8. (1437) a hundred spacious openings: Nicholson translated, "a
hundred expansions (of the spirit)."
9. (1439) the First, the Last: "He is the First and the Last [huwa
'l-awwalu wa 'l-âkhir], the Outward and the Inward, and He is the
Knower of everything" (Qur'an, 57:3).
10. (1440) adornments [tarâsh]: literally, shaving, carving. An idiom
meaning elegant appearance, decoration. Nicholson translated this
as "hewing," and explained it as meaning "effort and exertion"
11. (1442) predestination [jabr]: the meaning here is that for the
spiritually complete [kâmil-ân-- a word related to the sufi term
"insânu 'l-kâmil," the completed or perfected human being], their
attitude toward compulsion of the Divine Will is to surrender so
completely that God may see, hear, and act through them-- which
is the function of sainthood. Whereas for ordinary and ego-driven
people, their attitude often leads to a passive and lazy fatalism. In
the Mathnawi, Rumi strongly advocates making efforts and
striving to reach closer to God, and rejects passive fatalism. "For
the distinction between jabr-i mahmúd [= praiseworthy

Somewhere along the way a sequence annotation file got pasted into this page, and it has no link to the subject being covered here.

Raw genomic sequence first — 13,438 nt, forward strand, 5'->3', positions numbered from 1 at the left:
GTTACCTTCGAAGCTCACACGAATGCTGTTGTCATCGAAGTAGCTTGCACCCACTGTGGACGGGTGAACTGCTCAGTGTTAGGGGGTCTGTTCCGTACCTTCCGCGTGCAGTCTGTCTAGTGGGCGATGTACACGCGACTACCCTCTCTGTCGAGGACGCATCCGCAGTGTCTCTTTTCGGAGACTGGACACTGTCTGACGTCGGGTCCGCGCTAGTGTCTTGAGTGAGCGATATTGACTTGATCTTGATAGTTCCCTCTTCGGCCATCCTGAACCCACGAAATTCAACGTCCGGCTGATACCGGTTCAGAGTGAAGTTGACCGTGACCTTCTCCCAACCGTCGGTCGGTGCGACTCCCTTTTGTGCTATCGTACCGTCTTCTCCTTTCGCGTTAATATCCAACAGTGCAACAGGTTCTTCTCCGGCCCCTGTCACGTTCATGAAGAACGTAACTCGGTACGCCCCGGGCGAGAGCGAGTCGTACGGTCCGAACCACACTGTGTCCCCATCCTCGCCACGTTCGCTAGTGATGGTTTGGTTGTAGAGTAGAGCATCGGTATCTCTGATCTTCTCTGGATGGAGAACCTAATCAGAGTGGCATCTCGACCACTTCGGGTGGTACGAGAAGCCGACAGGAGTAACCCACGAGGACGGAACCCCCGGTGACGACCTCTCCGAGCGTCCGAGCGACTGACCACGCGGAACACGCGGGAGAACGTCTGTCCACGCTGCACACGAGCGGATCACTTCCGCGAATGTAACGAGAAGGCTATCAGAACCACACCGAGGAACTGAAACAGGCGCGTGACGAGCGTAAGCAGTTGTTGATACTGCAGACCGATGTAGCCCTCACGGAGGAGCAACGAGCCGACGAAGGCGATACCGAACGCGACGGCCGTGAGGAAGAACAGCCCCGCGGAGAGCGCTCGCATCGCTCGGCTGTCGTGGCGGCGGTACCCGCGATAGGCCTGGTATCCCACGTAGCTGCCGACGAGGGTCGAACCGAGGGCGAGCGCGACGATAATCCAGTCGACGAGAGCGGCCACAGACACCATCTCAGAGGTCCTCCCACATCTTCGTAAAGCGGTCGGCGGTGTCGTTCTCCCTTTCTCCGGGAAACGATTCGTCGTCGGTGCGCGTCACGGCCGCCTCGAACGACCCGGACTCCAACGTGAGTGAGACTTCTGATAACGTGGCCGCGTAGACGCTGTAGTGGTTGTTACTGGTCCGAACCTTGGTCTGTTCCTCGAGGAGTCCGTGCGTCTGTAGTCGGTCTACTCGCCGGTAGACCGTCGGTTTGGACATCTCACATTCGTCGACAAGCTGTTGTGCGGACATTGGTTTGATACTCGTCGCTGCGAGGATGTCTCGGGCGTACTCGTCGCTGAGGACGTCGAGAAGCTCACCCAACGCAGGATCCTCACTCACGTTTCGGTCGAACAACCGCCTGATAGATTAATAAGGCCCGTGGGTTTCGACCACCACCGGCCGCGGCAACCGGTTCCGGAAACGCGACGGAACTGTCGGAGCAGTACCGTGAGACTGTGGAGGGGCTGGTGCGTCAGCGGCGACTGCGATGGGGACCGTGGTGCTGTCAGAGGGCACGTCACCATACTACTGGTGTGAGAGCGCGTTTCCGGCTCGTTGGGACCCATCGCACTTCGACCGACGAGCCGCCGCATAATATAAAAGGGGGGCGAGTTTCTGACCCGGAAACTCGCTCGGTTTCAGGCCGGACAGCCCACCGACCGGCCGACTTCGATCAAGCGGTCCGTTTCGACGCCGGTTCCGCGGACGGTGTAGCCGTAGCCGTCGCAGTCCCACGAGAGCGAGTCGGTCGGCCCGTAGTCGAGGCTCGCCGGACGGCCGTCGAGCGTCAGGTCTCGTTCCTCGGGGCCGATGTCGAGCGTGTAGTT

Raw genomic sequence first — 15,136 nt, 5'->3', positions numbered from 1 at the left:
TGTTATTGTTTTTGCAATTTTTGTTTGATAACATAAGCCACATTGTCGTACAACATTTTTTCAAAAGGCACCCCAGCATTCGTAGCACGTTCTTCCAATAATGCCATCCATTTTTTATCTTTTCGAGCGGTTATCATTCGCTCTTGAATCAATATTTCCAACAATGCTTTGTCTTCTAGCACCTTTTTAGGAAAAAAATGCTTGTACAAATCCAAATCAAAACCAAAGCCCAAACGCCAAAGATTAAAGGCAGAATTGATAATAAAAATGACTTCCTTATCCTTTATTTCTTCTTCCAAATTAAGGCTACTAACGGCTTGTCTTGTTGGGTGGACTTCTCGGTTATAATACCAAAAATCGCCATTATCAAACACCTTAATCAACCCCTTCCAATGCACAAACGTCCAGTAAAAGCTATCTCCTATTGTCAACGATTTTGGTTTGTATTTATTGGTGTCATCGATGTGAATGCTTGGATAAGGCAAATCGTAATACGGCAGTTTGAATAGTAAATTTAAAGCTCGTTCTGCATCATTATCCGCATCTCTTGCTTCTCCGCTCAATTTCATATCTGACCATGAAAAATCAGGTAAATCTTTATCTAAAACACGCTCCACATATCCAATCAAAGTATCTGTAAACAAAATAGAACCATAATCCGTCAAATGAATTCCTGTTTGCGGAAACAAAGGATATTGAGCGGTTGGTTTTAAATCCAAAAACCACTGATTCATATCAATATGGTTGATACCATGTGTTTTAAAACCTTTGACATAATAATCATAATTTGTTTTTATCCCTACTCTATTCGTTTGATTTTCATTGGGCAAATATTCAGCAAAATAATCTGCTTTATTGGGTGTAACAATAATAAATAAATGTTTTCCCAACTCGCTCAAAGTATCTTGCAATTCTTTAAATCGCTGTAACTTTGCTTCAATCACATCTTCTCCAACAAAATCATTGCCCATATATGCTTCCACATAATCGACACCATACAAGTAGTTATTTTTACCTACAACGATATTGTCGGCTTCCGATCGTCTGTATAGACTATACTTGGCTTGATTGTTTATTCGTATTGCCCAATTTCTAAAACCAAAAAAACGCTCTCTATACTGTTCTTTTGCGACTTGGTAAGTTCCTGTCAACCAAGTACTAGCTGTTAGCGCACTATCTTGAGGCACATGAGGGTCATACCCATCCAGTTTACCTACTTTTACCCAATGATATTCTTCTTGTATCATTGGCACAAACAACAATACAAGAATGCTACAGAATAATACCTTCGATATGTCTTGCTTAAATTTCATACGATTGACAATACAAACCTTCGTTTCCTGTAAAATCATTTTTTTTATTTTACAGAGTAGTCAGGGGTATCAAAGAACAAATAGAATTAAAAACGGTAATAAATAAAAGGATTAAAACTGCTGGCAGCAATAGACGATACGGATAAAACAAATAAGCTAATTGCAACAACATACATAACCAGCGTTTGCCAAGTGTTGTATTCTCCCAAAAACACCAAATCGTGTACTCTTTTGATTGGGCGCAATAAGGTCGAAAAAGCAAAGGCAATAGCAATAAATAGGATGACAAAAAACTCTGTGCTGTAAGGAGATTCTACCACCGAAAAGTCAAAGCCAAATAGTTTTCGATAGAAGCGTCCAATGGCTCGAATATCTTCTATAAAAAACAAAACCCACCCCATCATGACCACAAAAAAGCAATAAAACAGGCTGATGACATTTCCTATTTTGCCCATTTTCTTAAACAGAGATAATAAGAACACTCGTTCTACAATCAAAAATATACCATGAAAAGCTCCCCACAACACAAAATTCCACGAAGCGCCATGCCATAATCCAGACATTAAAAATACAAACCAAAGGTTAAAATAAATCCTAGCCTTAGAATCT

predestination] and jabr-i madhmúm [= blamable predestination],
see I: 470-471, 637-641, 1068-1075, 1463, and the notes ad loc."
(Nicholson, Commentary) Nicholson's notes describe the heretical
interpretation, called necessitarianism, according to which human
beings have no power at all over their actions and no power to
fulfil the commandments of God. He refers to Rumi's verse which
says that the prophets do not accept free will in regard to the works
of this world, but do in regard to the next world-- whereas
unbelieving worldly people have the opposite attitude. "Elsewhere
(IV 401 sqq., V 3095 sqq.) Rúmí asserts that although the power to
choose good and reject evil is not annulled by Divine omnipotence,
complete freedom belongs only to the Perfect Men whose self-will
has been extinguished and submerged in the will of the Beloved."
12. (1443) blood for the unbeliever: refers to one of the plagues sent
by God to the Egyptians, who would not release the children of
Israel. This plague is mentioned in a list of the plagues in the
Qur'an (7:130, regarding the story from Exodus 7:17-25, well-
known to the Arabs in the time of the Prophet Muhammad). See
also Mathnawi IV: 3430-3456.
13. (1444) crows to the graveyard: common images in Persian
literature. The trained falcon symbolizes the saintly soul which
longs to return to the (gloved) hand of the king-- meaning to return
to God. The crow (as well as the owl) symbolizes lowly people
who desire base material pleasures.
14. (1445) non-existence [`adam]: the spiritual realm which transcends
material existence and separate ego-identity.
15. (1445) a kind of antidote [pâzahr, from "pâd-zahr," poison-
protecting]: refers to the powder from the bezoar stone, or a type of
sweet treacle, believed to be an antidote against poison.
16. (1446) the (King) Mahmood of non-existence: refers to Rumi's